Energy & Commodities

Slumping oil prices are crushing profits across the energy sector. And it won’t be long before the sector’s weakest players are forced to take drastic action in an attempt to survive. (My colleague Joseph Hogue touched on this theme last month.) There are currently several hundred distressed energy companies, most of which are smaller, highly-leveraged shale drillers. Some of these firms have perhaps three-to-six months of solvency remaining. Thus, by summer, we should begin seeing a spike in asset sales, restructurings and other cash-raising maneuvers as cash balances dry up. #-ad_banner-#Mergers and acquisitions, or M&A, is especially popular in these… Read More

Slumping oil prices are crushing profits across the energy sector. And it won’t be long before the sector’s weakest players are forced to take drastic action in an attempt to survive. (My colleague Joseph Hogue touched on this theme last month.) There are currently several hundred distressed energy companies, most of which are smaller, highly-leveraged shale drillers. Some of these firms have perhaps three-to-six months of solvency remaining. Thus, by summer, we should begin seeing a spike in asset sales, restructurings and other cash-raising maneuvers as cash balances dry up. #-ad_banner-#Mergers and acquisitions, or M&A, is especially popular in these situations. Simply put, weaker firms are more likely to pull through if they combine forces with a competitor or are bought out by one of the stronger industry players. As struggling energy companies increasingly opt for M&A, they’ll need investment banking expertise to shepherd them through the process. A top energy industry advisor: Evercore Partners, Inc. (NYSE: EVR). While the name may not be as well-recognized as those of huge rivals like The Goldman Sachs Group, Inc. (NYSE: GS) and Morgan Stanley (NYSE: MS), Evercore has an impressive track record. The firm was among the bankers involved in the high-profile… Read More

Many oil explorers and producers (E&P) are on the precipice right now. Years of high oil prices have led to a bonanza of land grabs and acquisitions despite premium valuations. Companies took on high levels of debt, reasoning that the revolution in U.S. production would mean cash flows could easily cover the interest. But now that oil prices have been cut in half, nearly $11.6 billion of that debt could be at risk of default. This earnings season, companies are expected to announce major changes to their capital spending plans to control the cash bleed while analysts continue… Read More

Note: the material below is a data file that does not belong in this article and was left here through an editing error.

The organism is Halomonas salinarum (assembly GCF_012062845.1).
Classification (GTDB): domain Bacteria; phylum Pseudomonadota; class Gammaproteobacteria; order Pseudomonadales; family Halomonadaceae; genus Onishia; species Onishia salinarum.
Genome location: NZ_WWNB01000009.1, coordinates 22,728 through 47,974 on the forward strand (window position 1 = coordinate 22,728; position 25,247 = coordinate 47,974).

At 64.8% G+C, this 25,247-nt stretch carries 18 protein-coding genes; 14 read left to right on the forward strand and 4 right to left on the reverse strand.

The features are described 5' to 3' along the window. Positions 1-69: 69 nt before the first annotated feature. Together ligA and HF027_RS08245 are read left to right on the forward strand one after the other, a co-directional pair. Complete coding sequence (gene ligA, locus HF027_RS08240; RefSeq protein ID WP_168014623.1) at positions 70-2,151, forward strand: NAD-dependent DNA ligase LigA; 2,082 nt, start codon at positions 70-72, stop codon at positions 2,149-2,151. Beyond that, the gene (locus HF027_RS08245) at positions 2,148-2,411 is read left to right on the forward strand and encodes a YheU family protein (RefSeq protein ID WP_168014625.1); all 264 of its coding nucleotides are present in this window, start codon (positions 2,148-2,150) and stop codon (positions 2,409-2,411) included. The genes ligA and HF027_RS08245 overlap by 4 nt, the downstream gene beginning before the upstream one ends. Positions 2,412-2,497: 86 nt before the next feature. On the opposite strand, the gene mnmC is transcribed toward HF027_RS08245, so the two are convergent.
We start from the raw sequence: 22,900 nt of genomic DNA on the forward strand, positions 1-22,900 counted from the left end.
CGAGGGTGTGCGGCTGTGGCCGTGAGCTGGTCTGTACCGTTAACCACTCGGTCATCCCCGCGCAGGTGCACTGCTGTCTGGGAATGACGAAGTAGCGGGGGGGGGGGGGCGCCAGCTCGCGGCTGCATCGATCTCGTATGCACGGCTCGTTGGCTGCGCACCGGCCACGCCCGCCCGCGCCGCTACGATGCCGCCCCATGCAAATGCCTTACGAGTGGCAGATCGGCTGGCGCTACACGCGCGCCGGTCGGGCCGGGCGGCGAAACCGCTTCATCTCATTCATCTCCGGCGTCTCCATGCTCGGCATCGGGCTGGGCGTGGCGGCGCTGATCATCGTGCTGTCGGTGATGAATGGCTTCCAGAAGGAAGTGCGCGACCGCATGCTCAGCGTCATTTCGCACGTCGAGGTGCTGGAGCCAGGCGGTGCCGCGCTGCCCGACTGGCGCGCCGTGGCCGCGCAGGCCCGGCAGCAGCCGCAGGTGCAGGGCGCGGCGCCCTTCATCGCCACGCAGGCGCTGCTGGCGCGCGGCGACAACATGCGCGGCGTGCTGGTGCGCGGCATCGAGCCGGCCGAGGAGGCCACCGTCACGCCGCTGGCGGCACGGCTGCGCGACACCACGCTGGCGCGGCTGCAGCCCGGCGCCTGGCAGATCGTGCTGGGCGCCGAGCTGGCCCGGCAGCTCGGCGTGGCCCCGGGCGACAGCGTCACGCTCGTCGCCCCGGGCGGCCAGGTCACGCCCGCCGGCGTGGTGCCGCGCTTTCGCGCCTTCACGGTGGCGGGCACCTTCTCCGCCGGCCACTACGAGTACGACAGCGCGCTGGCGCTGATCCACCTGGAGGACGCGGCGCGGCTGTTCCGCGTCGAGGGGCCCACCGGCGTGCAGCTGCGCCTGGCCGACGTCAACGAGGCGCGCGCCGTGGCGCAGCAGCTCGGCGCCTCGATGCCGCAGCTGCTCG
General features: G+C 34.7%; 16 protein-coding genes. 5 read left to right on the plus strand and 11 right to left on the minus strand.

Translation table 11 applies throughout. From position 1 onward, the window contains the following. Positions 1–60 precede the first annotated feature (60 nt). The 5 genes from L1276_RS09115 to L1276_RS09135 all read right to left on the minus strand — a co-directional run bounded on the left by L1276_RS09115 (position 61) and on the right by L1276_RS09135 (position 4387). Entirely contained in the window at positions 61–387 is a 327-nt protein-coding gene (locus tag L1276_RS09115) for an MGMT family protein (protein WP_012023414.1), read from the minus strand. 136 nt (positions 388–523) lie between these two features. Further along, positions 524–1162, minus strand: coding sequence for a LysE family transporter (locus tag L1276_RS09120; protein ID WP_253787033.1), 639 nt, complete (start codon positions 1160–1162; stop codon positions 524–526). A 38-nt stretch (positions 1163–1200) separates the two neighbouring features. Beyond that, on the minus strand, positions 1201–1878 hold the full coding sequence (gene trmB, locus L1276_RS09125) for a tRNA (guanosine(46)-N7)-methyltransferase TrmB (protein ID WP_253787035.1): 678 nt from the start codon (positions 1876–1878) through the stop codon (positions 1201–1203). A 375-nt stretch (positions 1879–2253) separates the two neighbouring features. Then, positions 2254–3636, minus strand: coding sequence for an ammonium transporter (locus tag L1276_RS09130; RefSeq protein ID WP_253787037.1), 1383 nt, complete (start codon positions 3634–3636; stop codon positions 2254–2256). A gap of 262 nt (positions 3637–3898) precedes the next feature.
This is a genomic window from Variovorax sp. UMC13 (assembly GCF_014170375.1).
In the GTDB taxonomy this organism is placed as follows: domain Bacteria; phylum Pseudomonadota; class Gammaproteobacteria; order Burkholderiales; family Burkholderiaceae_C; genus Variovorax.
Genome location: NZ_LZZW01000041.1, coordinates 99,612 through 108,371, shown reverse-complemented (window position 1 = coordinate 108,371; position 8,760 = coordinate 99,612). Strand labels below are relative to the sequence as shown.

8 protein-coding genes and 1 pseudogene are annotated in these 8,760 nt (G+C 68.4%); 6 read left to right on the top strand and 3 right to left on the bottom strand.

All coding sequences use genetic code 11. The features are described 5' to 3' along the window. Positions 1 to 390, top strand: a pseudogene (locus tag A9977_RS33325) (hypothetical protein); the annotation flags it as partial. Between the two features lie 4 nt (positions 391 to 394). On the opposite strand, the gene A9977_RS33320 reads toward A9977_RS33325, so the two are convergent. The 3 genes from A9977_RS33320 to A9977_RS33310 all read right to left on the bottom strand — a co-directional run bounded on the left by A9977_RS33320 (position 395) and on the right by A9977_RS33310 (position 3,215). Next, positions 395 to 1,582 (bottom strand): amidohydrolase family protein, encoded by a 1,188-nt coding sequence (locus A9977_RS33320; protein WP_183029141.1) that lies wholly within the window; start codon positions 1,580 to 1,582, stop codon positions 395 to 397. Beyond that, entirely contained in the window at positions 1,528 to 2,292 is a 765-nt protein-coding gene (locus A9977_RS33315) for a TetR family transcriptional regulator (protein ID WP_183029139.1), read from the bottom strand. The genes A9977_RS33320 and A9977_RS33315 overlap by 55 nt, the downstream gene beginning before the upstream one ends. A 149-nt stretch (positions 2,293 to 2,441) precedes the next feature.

Many oil explorers and producers (E&P) are on the precipice right now. Years of high oil prices have led to a bonanza of land grabs and acquisitions despite premium valuations. Companies took on high levels of debt, reasoning that the revolution in U.S. production would mean cash flows could easily cover the interest. But now that oil prices have been cut in half, nearly $11.6 billion of that debt could be at risk of default. This earnings season, companies are expected to announce major changes to their capital spending plans to control the cash bleed while analysts continue waiting for a sign that the energy market has bottomed. All the uncertainty means high risk for investors… but also the potential for high returns for the companies that can survive until energy prices recover. #-ad_banner-#I am not naive enough to try calling a bottom in energy prices, but with this option trade, I don’t have to. In fact, today’s trade can give you the opportunity to minimize risk and amplify any potential returns, all while preserving capital if the trade doesn’t work out. Don’t Gamble With Your Money… Use Options to Minimize Risk and Preserve Capital The E&P space… Read More